The law is being designed with the understanding that all businesses, albeit some more than others, are going to experience financial hardships as a result of the pandemic. Davis encouraged attendees to watch for legislative approval and to contact their business accountants and lawyers for guidance on how to best take advantage of the law once it is enacted.
As cases of COVID-19 became widespread, many employers turned to the Occupational Safety and Health Administration (OSHA) for guidance on how to proceed. “The reality is, this remains primarily a public health concern and OSHA does not have the internal expertise to play a very significant role,” explained Principe.
No current OSHA standard addresses airborne diseases and viruses. However, on March 9 the agency issued a guide for preparing workplaces for COVID-19. The document does not create any new legal obligations but instead provides employers with an understanding of their business’s perceived risk level and steps for determining appropriate control measures.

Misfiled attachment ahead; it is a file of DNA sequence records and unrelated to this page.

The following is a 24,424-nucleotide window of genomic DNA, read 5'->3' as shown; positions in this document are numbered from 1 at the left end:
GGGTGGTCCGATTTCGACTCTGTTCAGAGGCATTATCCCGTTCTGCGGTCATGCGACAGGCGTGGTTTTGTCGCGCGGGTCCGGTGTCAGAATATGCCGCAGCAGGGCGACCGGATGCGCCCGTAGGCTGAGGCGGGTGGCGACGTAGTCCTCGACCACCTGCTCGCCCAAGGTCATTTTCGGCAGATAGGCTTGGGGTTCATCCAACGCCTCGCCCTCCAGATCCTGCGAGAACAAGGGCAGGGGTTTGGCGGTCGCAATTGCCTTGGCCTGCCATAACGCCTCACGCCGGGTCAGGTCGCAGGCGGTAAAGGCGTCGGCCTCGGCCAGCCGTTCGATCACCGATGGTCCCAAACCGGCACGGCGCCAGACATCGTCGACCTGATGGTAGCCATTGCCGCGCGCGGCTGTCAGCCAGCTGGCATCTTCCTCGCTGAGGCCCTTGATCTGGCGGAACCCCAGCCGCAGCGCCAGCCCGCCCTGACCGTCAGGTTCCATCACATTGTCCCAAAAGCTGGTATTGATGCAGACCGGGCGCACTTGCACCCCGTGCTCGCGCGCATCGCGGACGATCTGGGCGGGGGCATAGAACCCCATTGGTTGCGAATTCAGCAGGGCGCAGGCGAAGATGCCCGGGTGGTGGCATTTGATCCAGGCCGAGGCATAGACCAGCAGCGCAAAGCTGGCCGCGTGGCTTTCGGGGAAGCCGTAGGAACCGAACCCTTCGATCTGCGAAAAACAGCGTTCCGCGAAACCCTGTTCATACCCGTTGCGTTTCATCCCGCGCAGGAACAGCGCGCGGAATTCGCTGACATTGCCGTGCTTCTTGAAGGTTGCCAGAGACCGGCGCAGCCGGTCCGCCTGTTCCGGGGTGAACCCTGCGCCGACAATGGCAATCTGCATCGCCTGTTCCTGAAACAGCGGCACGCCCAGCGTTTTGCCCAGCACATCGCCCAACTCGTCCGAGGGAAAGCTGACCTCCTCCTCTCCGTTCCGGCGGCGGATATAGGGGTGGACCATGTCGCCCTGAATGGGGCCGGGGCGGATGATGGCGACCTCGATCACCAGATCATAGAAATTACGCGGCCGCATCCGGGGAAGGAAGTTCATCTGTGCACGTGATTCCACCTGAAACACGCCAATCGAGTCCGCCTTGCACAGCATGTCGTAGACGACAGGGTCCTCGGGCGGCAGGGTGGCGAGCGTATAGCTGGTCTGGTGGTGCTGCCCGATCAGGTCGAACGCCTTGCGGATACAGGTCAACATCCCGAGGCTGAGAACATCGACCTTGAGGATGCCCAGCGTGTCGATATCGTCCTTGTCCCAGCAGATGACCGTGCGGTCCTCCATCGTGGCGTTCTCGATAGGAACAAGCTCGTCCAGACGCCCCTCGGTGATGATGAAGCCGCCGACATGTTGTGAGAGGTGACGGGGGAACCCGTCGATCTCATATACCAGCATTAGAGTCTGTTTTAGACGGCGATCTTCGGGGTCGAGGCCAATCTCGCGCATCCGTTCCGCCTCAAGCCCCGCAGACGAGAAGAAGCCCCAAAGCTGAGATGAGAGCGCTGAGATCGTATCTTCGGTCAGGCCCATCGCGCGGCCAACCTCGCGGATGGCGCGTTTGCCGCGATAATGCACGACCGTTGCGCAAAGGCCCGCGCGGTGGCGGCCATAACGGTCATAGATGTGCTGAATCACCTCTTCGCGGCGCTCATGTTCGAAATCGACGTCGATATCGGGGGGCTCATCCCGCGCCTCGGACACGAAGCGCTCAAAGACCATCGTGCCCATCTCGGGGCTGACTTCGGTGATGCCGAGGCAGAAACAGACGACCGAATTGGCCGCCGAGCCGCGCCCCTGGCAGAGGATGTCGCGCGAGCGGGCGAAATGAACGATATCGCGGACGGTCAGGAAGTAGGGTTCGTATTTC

According to Principe, veterinary hospitals would fall into the category of being medium to low risk in terms of coming into direct contact with people who may be infected. As such, practices should follow guidelines that advise sick employees to stay home, provide resources for proper hygiene (tissues, hand soap, disinfectant wipes, etc.) and use appropriate personal protective equipment to prevent exposure.